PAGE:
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story.lead_photo.caption John L Colbert (right), associate superintendent, shakes hands Tuesday with Fayetteville Mayor Lionel Jordan, after Jordan presented a proclamation during a news conference to kick off Black History Month at the West Campus Agee Lierly Life Preparation Services Center in Fayetteville. - Photo by Michael Woods

FAYETTEVILLE -- It was right for the School Board on May 21, 1954, to vote unanimously for all schools to admit black students, Superintendent Matthew Wendt said.

The Fayetteville board decision was made four days after the landmark U.S. Supreme Court ruling in Brown v. the Board of Education of Topeka, Kan., that segregated schools were unconstitutional.

Black History Month

• Begins Feb. 1

• Focuses on the contributions black Americans to nation’s history through their struggles for freedom and equality

• Month grew out of efforts of Carter G. Woodson, who founded what is now the Association for the Study of African American Life and History. Woodson initiated a weeklong event in February 1926 that included the birthdays of Abraham Lincoln and Frederick Douglass, two key figures in the history of black Americans.

• Since 1996, presidents have issued annual proclamations for the month.

Source: Library of Congress at

Wendt shared that piece of history in his remarks during a Compassion Fayetteville event Tuesday marking the beginning of the city's recognition of Black History Month.

The Fayetteville School District was among the first districts in the state to desegregate he said.

Wendt, who became Fayetteville superintendent in July, told of efforts he made in a previous school district to increase the number of staff members from minority races and to reverse a trend of more black students playing football than taking Advanced Placement courses.

"It is a matter of what is right," Wendt said. "I love Fayetteville. Don't you? I love that we can work together and be together."

Mayor Lioneld Jordan and Steve Clark, executive officer and president for the Fayetteville Chamber of Commerce, shared a commitment to Fayetteville being a community of inclusion.

It's a community D'Andre Jones, a co-leader of Compassion Fayetteville, described as a "diversity gem of the south." One reason is because Fayetteville is the only community Jones has found in Arkansas to have city and school leaders promoting Black History Month.

"Fayetteville is inclusive of people of all walks of life. I feel included and accepted," said Jones, a black man who has leadership roles in several organizations that focus on making sure all people are treated fairly and with respect.

Progress toward inclusion, though, so far has not resulted in a black person being elected to city government, and few businesses are owned by black men and women, Jones said.

Jones recognized Wesley Whitmore as having the oldest black-owned business in the city, Wes's BBQ & Burgers, 14 S. University Ave. Whitmore was among several black men and women recognized for owning businesses in the city.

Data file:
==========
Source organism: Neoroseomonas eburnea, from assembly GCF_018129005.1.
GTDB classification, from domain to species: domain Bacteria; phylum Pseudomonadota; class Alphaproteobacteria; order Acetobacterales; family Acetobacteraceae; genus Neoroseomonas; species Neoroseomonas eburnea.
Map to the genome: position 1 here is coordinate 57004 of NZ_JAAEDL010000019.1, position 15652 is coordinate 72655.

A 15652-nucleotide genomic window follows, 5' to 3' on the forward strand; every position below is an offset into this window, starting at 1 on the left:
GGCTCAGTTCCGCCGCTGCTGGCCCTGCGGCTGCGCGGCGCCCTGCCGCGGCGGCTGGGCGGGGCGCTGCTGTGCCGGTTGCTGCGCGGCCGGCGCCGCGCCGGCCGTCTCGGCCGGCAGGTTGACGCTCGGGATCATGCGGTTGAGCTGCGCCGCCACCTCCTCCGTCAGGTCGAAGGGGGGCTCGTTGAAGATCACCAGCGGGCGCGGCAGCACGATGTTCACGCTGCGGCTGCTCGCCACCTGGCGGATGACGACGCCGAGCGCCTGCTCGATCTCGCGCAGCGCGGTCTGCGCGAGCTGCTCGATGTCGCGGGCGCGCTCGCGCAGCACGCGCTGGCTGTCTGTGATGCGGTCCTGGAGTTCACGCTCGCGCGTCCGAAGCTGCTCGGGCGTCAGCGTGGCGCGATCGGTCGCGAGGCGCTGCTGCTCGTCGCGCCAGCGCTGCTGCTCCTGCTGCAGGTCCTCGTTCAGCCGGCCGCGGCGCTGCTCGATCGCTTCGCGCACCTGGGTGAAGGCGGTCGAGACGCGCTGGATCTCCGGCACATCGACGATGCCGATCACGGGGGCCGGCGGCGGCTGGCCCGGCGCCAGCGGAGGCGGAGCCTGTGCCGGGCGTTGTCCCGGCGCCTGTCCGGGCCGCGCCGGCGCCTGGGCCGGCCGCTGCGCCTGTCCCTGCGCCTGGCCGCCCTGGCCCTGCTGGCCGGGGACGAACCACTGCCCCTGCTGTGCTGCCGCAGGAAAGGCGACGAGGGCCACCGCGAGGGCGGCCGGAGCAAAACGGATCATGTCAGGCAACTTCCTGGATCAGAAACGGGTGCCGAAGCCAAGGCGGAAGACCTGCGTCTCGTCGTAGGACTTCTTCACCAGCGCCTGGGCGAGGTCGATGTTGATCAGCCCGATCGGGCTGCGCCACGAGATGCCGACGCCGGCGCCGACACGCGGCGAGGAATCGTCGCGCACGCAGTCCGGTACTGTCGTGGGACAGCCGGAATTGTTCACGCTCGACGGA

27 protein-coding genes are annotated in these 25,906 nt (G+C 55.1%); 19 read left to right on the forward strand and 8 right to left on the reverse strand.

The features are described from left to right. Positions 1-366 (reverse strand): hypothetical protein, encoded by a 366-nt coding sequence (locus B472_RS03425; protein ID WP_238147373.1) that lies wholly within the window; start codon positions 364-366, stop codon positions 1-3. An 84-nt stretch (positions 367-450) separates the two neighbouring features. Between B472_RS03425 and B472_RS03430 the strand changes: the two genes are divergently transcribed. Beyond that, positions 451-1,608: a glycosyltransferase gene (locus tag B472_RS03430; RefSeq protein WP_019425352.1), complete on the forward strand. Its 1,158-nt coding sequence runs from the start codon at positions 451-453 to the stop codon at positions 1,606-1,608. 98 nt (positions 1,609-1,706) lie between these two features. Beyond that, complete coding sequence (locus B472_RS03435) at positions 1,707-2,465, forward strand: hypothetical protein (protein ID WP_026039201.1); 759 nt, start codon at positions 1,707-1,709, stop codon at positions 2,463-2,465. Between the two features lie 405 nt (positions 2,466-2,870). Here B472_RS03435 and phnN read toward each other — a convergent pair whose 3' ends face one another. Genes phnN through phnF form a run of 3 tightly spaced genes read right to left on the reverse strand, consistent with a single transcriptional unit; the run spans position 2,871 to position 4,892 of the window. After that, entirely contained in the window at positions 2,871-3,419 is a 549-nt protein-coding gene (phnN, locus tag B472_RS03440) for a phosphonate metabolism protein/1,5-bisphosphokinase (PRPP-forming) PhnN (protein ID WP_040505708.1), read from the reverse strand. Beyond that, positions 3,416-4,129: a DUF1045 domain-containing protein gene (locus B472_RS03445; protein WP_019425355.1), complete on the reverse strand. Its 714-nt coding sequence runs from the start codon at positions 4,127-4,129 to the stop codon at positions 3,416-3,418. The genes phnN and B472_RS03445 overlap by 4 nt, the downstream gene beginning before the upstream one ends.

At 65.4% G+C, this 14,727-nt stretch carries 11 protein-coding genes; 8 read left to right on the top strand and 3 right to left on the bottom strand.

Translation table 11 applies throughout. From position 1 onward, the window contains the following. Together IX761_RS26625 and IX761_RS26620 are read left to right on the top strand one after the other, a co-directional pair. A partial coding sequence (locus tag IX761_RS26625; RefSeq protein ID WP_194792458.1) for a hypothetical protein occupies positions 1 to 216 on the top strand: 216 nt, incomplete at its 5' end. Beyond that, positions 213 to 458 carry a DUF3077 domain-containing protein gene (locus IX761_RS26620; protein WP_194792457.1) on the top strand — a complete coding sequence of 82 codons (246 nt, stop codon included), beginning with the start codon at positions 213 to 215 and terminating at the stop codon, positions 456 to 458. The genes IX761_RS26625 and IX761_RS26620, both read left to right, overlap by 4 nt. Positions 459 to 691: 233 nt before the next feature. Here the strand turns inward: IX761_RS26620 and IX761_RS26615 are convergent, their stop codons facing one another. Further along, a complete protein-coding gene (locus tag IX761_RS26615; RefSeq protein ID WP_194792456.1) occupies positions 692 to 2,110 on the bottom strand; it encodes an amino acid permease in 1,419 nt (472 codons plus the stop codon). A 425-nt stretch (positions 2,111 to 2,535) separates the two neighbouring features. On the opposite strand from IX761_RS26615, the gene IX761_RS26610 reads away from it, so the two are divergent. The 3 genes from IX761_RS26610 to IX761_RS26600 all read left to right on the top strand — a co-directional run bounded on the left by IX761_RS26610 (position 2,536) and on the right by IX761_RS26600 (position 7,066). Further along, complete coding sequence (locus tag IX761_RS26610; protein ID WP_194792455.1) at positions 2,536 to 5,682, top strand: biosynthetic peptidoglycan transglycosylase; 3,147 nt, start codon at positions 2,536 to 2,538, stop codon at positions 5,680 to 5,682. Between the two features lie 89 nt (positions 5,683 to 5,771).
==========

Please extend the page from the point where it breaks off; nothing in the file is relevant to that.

Whitmore is in his 32nd year with the business he started with the experience he gained while working in other restaurants, he said. He started on the University of Arkansas campus and began to reach out into the community.

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His advice to young black men and women who want to own a business is to "go for it."

One of those young black men is Brandon Watts, who started B.Watts Photography two years ago. His business focuses on weddings, engagements, portraits, head shots and corporate events.

Family photos helped Watts feel connected to relatives who died before he had a chance to meet them, he said. He wanted the opportunity to take photos that would last a lifetime for other families.

Watts also participates in events that uplift the culture of the black community, he said. His first gallery showing, "The Black Woman's Crown," will be featured at an event at 5 p.m. Thursday at Fayetteville Underground, 101 W. Mountain St., Suite 222.

The photos in the exhibit focus on the Afro hairstyle, Watts said. It's more than a hairstyle. He explained when slavery ended, black men and women began straightening their hair to blend in society. In the 1960s, the Afro was revived during the Civil Rights movement as a symbol of pride, encouragement and strength.

Black men and women have more opportunities today, he said.

"We have to work twice as hard for those opportunities," Watts said.

Having events during Black History Month brings people of different cultures together so they can learn from one another, he said.

The month is about inclusion for everybody, said Terry Bankston, executive director of Engage NWA, who was glad to see students from several Fayetteville schools at Tuesday's event.

"The school system is going to be very instrumental in making this year positive," Bankston said.

The transition from President Barack Obama to President Donald Trump is an opportunity for community members to have conversations and learn from one another, he said.

"We have to know who our neighbors are," he said.

NW News on 02/01/2017

Print Headline: Fayetteville leaders put focus on inclusion at start of Black History Month

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